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Leaf peeping in Colorado: What to expect and where to visit in the fall of 2023

aspen leaves.jpg
Posted at 12:50 PM, Aug 29, 2023
and last updated 2023-08-30 08:30:52-04

DENVER — With about three and a half weeks left of summer, fall foliage will soon attract both residents and visitors to hundreds of beloved places around Colorado.

Denver7's Chief Meteorologist Mike Nelson says it looks like we should see our peak color on schedule this year. The best color over the northern mountains should begin around Sept. 12 and last through the 24th. The central mountains will be about five days behind, with the southern mountain areas rounding out the last days of the month and the first five days of October.

The turning of leaves, mostly aspens in the high country, while on the larger scale, is indeed affected by latitude (leaves turn earlier in Montana than Colorado, in general).

Trail near Nederland_yellow aspens, leaf peeping

Local News

Leaf peeping guide: Where to see Colorado's beloved fall foliage in 2023

Stephanie Butzer
12:50 PM, Aug 29, 2023

Aspen trees in a given area vary in timing, due to genetic differences, perhaps. Some are past peak while the same type of tree nearby may still be changing from green to yellow. Soil moisture also plays a role — stressed trees may turn earlier.

Altitude is important mostly in the variation of nighttime temperatures. Plants tell time, it is believed, by a combination of temperature and daylength.

Leaf peeping in Colorado: What to expect and where to visit in the fall of 2023

Perhaps the most appealing part of autumn is the gold found in the mountains each year. Not the gold sought by prospectors over a century ago, but rather the gilded glory of Colorado's famous aspen trees. The decrease in sunlight switches off the mechanism in the leaves that creates chlorophyll — the green color in the leaf. As the green fades, the gold color dominates until the dying leaf flutters to the ground.

The best years for aspen viewing are those with well-timed rains and no major fall storms. A too-dry summer will send the leaves falling quickly, while a wet summer tends to make them darken to brown or black. The most brilliant display of aspen occurs when we have a mild late summer and periodic gentle rain, combined with a dry September that includes few big windstorms or early snows.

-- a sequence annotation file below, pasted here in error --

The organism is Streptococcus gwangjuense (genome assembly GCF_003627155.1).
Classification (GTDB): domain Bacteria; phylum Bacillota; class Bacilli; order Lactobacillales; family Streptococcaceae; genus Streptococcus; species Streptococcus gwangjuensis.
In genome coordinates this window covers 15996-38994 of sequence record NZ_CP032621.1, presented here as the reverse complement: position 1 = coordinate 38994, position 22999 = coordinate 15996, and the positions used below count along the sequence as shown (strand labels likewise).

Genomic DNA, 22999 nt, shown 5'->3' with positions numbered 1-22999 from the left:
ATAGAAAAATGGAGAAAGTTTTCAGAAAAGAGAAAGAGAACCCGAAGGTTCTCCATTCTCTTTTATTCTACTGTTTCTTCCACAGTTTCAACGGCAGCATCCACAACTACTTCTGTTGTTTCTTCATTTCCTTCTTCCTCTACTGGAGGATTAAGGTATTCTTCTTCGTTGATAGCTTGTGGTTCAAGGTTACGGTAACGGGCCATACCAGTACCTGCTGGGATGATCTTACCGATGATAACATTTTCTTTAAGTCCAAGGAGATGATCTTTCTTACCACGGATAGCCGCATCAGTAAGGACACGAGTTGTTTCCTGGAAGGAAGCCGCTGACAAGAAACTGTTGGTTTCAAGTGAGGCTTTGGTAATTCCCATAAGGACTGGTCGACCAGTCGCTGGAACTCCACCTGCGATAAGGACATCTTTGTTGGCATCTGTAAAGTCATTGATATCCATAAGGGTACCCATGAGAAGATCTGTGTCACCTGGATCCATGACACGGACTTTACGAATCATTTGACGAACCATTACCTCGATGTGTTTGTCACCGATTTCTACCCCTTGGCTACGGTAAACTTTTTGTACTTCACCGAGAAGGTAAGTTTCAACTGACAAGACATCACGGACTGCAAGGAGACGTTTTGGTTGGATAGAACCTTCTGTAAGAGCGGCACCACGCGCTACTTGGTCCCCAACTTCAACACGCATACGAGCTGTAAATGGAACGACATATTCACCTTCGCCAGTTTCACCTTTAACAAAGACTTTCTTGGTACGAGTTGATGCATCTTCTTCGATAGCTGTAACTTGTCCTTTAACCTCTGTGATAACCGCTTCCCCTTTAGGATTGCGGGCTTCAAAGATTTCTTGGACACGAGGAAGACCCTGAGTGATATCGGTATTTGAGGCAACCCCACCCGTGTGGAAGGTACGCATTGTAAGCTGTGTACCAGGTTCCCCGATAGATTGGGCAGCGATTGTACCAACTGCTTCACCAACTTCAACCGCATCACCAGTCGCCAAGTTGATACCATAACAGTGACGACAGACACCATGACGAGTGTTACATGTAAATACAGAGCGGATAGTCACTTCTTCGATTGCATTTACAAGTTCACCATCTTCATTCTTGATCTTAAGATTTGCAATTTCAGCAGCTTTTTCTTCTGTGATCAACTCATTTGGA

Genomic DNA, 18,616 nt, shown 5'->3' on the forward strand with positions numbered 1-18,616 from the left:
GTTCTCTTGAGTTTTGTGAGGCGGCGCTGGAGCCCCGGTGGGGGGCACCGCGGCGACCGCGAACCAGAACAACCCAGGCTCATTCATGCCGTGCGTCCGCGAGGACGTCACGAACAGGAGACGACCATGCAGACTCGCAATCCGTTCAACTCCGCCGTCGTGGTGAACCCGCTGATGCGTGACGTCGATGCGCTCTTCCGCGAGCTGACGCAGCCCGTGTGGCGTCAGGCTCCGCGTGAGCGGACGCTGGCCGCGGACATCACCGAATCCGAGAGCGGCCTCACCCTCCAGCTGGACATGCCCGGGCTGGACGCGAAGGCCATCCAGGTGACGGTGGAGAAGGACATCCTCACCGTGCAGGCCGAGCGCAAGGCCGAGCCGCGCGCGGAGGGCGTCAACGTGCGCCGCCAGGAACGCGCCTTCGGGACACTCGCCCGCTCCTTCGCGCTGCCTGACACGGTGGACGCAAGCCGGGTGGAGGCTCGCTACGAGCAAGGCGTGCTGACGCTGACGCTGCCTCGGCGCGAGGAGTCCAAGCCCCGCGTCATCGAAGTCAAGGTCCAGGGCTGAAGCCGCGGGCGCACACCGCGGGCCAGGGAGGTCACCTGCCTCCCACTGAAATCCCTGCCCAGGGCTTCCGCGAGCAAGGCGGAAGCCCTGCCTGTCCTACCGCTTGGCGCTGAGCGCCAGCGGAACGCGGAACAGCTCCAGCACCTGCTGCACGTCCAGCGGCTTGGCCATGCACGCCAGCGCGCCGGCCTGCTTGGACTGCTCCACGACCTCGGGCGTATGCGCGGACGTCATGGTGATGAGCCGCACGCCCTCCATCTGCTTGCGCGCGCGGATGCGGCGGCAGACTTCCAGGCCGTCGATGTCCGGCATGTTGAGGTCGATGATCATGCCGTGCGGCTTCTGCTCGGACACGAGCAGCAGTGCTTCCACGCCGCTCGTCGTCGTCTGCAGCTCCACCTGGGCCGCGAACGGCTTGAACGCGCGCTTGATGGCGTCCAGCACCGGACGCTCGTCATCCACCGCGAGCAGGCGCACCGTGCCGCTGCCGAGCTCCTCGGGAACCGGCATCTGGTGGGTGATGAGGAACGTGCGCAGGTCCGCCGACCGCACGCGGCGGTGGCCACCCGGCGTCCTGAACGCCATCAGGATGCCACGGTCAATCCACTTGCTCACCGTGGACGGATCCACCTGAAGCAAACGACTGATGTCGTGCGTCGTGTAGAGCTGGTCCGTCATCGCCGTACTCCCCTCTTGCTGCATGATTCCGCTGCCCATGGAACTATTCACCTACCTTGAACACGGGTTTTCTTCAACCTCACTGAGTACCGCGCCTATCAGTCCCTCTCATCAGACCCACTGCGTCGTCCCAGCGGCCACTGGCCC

Usually the first signs of aspen gold begin in mid to late August over the higher forests of central and northern Colorado. By the second and third week of September, many aspen groves are well worth a day's drive. Usually the peak time to view aspen is around the last weekend of September. After that, early snows will knock down the leaves and others drop away by themselves.

Aspen color does not vary nearly as much as the rich reds and purple leaves of the Midwest and East, but there is something about gold leaves against a backdrop of rich evergreen and deep blue sky that makes our fall mountains special.

Populus tremuloides — or the quaking aspen — can be found in all 11 of Colorado's national forests.

Aerial views: Relax to beautiful video of fall colors across Colorado

Aspen trees naturally propagate in areas where hardier trees have been damaged or destroyed. This was the case in Colorado, where the slender trees grew in after logging stripped trees from mountain areas. Characterized by their elaborate root systems, aspen reproduce by sending up suckers from the roots to create "clone" stands of trees. These clones, connected underground at the root, are genetically identical to the mother tree. The identical nature of a clone stand is most obvious in springs, when each tree in the stand leafs at the same time, and in fall, when each tree turns the same shade of gold.

Historically, native tribes used the aspen bark to make medicinal teas to alleviate fever. The inner bark was sometimes eaten raw in the spring, and the outer bark occasionally produces a powder that was used as a sunscreen. Aspen is a favorite of Colorado wildlife too. Beavers use aspen for food and building; elk, moose, and deer eat the twigs and foliage. Other names for quaking aspen are golden aspen, mountain aspen, popple, poplar and trembling poplar.

Despite Coloradans' affinity for aspen, these delicate trees are not highly recommended for residential landscaping, especially at lower elevations of the state. Aspens are susceptible to many diseases, their convoluted root systems often grow into sewage drainage systems, and they generally last no longer than about 10 years out of their native habitat.

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